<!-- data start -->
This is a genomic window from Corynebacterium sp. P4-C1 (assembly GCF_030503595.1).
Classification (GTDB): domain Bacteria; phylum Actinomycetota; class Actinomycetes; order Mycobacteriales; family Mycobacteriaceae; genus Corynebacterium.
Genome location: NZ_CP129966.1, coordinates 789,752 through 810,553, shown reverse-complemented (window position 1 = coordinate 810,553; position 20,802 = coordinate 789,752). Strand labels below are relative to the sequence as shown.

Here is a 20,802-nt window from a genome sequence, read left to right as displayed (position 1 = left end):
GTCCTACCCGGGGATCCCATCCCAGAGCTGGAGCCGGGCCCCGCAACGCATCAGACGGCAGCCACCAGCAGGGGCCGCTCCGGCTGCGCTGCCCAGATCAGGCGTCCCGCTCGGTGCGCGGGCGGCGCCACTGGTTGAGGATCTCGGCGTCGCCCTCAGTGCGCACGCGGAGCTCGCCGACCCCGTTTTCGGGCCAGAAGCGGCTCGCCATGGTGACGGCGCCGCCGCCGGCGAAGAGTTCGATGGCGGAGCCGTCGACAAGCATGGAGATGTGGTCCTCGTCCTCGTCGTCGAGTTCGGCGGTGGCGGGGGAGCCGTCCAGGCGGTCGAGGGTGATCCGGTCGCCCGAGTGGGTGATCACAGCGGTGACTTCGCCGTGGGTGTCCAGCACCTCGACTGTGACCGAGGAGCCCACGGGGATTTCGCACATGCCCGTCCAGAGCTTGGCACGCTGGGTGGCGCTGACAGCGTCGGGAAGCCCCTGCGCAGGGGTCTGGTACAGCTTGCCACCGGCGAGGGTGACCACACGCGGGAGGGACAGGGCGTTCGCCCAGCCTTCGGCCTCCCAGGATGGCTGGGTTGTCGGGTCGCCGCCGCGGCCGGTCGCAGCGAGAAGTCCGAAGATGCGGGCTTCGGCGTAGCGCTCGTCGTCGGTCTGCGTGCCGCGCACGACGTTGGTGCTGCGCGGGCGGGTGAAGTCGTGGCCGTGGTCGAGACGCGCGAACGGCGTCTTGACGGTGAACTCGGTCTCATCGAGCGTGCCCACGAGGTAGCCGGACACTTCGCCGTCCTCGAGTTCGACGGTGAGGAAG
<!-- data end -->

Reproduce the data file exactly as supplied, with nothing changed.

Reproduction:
This is a genomic window from Corynebacterium sp. P4-C1 (assembly GCF_030503595.1).
Classification (GTDB): domain Bacteria; phylum Actinomycetota; class Actinomycetes; order Mycobacteriales; family Mycobacteriaceae; genus Corynebacterium.
Genome location: NZ_CP129966.1, coordinates 789,752 through 810,553, shown reverse-complemented (window position 1 = coordinate 810,553; position 20,802 = coordinate 789,752). Strand labels below are relative to the sequence as shown.

Here is a 20,802-nt window from a genome sequence, read left to right as displayed (position 1 = left end):
GTCCTACCCGGGGATCCCATCCCAGAGCTGGAGCCGGGCCCCGCAACGCATCAGACGGCAGCCACCAGCAGGGGCCGCTCCGGCTGCGCTGCCCAGATCAGGCGTCCCGCTCGGTGCGCGGGCGGCGCCACTGGTTGAGGATCTCGGCGTCGCCCTCAGTGCGCACGCGGAGCTCGCCGACCCCGTTTTCGGGCCAGAAGCGGCTCGCCATGGTGACGGCGCCGCCGCCGGCGAAGAGTTCGATGGCGGAGCCGTCGACAAGCATGGAGATGTGGTCCTCGTCCTCGTCGTCGAGTTCGGCGGTGGCGGGGGAGCCGTCCAGGCGGTCGAGGGTGATCCGGTCGCCCGAGTGGGTGATCACAGCGGTGACTTCGCCGTGGGTGTCCAGCACCTCGACTGTGACCGAGGAGCCCACGGGGATTTCGCACATGCCCGTCCAGAGCTTGGCACGCTGGGTGGCGCTGACAGCGTCGGGAAGCCCCTGCGCAGGGGTCTGGTACAGCTTGCCACCGGCGAGGGTGACCACACGCGGGAGGGACAGGGCGTTCGCCCAGCCTTCGGCCTCCCAGGATGGCTGGGTTGTCGGGTCGCCGCCGCGGCCGGTCGCAGCGAGAAGTCCGAAGATGCGGGCTTCGGCGTAGCGCTCGTCGTCGGTCTGCGTGCCGCGCACGACGTTGGTGCTGCGCGGGCGGGTGAAGTCGTGGCCGTGGTCGAGACGCGCGAACGGCGTCTTGACGGTGAACTCGGTCTCATCGAGCGTGCCCACGAGGTAGCCGGACACTTCGCCGTCCTCGAGTTCGACGGTGAGGAAG